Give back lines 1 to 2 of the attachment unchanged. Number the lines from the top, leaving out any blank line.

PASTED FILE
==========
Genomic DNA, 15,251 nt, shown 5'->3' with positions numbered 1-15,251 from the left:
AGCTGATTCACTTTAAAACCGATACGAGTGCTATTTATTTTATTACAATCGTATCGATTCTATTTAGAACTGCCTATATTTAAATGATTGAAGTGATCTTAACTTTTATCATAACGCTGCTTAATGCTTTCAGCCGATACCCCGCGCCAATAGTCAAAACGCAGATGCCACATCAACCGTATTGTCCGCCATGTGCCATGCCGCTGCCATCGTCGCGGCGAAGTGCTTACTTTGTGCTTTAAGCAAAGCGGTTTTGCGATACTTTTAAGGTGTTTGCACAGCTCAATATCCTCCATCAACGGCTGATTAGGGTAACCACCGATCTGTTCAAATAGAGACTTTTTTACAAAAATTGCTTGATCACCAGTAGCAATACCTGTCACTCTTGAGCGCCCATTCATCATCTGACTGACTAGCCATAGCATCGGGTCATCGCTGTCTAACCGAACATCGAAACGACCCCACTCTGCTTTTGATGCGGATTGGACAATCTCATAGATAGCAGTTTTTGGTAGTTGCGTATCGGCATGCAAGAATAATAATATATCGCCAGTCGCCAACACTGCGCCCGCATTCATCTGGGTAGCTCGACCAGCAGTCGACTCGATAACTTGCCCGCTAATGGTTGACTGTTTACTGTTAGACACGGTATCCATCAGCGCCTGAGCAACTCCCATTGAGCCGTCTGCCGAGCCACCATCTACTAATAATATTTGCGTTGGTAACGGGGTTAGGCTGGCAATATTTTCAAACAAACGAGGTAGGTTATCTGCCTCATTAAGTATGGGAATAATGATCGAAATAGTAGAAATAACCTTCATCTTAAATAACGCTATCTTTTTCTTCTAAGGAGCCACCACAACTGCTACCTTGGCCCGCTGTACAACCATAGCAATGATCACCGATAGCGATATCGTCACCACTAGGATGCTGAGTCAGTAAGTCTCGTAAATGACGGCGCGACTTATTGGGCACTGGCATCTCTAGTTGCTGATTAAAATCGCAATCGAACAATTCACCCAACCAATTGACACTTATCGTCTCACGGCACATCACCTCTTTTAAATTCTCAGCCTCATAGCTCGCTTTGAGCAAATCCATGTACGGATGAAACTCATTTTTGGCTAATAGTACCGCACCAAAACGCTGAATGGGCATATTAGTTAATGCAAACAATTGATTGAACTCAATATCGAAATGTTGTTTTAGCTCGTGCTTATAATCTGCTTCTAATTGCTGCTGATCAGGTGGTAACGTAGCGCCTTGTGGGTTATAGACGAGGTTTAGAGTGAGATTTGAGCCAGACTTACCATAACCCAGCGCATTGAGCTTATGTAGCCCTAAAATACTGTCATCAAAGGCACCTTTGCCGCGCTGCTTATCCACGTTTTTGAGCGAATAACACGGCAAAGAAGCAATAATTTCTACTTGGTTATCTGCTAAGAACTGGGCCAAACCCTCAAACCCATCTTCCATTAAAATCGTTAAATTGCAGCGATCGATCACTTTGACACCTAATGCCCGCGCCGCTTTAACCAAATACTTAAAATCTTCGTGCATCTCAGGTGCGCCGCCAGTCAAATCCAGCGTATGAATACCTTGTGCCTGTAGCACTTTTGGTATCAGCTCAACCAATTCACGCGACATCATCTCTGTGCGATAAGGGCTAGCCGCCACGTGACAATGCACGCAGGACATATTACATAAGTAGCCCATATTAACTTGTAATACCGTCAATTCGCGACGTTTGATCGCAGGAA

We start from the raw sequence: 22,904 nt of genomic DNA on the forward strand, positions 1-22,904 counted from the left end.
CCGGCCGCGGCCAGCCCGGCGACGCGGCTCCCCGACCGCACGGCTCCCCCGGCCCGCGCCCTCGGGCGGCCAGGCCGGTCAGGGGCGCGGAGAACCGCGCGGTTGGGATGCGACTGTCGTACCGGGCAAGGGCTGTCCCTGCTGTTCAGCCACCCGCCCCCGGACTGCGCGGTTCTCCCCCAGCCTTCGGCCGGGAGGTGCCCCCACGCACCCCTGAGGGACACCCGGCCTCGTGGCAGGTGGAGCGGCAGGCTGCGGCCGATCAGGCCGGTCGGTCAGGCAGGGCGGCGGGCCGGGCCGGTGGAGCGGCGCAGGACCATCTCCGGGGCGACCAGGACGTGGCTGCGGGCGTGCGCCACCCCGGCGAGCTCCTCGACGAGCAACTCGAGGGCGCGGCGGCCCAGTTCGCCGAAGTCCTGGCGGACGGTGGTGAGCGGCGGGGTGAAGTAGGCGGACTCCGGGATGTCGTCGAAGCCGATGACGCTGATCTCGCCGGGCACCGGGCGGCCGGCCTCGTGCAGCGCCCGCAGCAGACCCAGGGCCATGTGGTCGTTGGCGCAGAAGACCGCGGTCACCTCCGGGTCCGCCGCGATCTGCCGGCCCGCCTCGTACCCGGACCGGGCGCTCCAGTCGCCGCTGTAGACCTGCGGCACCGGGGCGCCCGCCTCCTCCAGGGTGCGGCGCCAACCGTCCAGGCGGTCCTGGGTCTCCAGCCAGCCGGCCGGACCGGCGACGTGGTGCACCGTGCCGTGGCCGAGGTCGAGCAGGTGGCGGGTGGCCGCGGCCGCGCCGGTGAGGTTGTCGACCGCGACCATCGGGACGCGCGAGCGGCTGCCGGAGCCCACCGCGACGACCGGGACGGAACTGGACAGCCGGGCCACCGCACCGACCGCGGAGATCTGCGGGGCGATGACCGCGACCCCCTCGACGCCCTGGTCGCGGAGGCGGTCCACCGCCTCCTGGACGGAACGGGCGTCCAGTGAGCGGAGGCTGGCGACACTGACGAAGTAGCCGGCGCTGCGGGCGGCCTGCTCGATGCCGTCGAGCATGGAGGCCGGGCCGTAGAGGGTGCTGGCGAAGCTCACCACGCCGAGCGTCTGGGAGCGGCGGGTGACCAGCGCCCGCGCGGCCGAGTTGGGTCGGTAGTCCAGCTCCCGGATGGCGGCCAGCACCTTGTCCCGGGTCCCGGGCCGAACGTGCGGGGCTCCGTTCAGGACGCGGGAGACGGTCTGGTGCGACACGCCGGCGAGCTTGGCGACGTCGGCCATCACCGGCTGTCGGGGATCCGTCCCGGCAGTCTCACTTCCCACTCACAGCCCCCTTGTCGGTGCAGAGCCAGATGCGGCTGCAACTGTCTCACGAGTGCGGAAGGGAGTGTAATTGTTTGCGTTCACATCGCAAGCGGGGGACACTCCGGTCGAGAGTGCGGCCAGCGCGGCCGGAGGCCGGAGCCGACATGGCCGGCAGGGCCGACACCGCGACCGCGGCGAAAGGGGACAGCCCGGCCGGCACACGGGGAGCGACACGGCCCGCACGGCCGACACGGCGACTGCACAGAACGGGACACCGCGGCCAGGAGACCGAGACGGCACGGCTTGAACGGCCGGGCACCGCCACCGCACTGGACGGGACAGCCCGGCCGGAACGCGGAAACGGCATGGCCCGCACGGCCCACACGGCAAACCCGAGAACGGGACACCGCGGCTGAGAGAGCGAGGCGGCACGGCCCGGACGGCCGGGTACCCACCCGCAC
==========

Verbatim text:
Genomic DNA, 15,251 nt, shown 5'->3' with positions numbered 1-15,251 from the left:
AGCTGATTCACTTTAAAACCGATACGAGTGCTATTTATTTTATTACAATCGTATCGATTCTATTTAGAACTGCCTATATTTAAATGATTGAAGTGATCTTAACTTTTATCATAACGCTGCTTAATGCTTTCAGCCGATACCCCGCGCCAATAGTCAAAACGCAGATGCCACATCAACCGTATTGTCCGCCATGTGCCATGCCGCTGCCATCGTCGCGGCGAAGTGCTTACTTTGTGCTTTAAGCAAAGCGGTTTTGCGATACTTTTAAGGTGTTTGCACAGCTCAATATCCTCCATCAACGGCTGATTAGGGTAACCACCGATCTGTTCAAATAGAGACTTTTTTACAAAAATTGCTTGATCACCAGTAGCAATACCTGTCACTCTTGAGCGCCCATTCATCATCTGACTGACTAGCCATAGCATCGGGTCATCGCTGTCTAACCGAACATCGAAACGACCCCACTCTGCTTTTGATGCGGATTGGACAATCTCATAGATAGCAGTTTTTGGTAGTTGCGTATCGGCATGCAAGAATAATAATATATCGCCAGTCGCCAACACTGCGCCCGCATTCATCTGGGTAGCTCGACCAGCAGTCGACTCGATAACTTGCCCGCTAATGGTTGACTGTTTACTGTTAGACACGGTATCCATCAGCGCCTGAGCAACTCCCATTGAGCCGTCTGCCGAGCCACCATCTACTAATAATATTTGCGTTGGTAACGGGGTTAGGCTGGCAATATTTTCAAACAAACGAGGTAGGTTATCTGCCTCATTAAGTATGGGAATAATGATCGAAATAGTAGAAATAACCTTCATCTTAAATAACGCTATCTTTTTCTTCTAAGGAGCCACCACAACTGCTACCTTGGCCCGCTGTACAACCATAGCAATGATCACCGATAGCGATATCGTCACCACTAGGATGCTGAGTCAGTAAGTCTCGTAAATGACGGCGCGACTTATTGGGCACTGGCATCTCTAGTTGCTGATTAAAATCGCAATCGAACAATTCACCCAACCAATTGACACTTATCGTCTCACGGCACATCACCTCTTTTAAATTCTCAGCCTCATAGCTCGCTTTGAGCAAATCCATGTACGGATGAAACTCATTTTTGGCTAATAGTACCGCACCAAAACGCTGAATGGGCATATTAGTTAATGCAAACAATTGATTGAACTCAATATCGAAATGTTGTTTTAGCTCGTGCTTATAATCTGCTTCTAATTGCTGCTGATCAGGTGGTAACGTAGCGCCTTGTGGGTTATAGACGAGGTTTAGAGTGAGATTTGAGCCAGACTTACCATAACCCAGCGCATTGAGCTTATGTAGCCCTAAAATACTGTCATCAAAGGCACCTTTGCCGCGCTGCTTATCCACGTTTTTGAGCGAATAACACGGCAAAGAAGCAATAATTTCTACTTGGTTATCTGCTAAGAACTGGGCCAAACCCTCAAACCCATCTTCCATTAAAATCGTTAAATTGCAGCGATCGATCACTTTGACACCTAATGCCCGCGCCGCTTTAACCAAATACTTAAAATCTTCGTGCATCTCAGGTGCGCCGCCAGTCAAATCCAGCGTATGAATACCTTGTGCCTGTAGCACTTTTGGTATCAGCTCAACCAATTCACGCGACATCATCTCTGTGCGATAAGGGCTAGCCGCCACGTGACAATGCACGCAGGACATATTACATAAGTAGCCCATATTAACTTGTAATACCGTCAATTCGCGACGTTTGATCGCAGGAA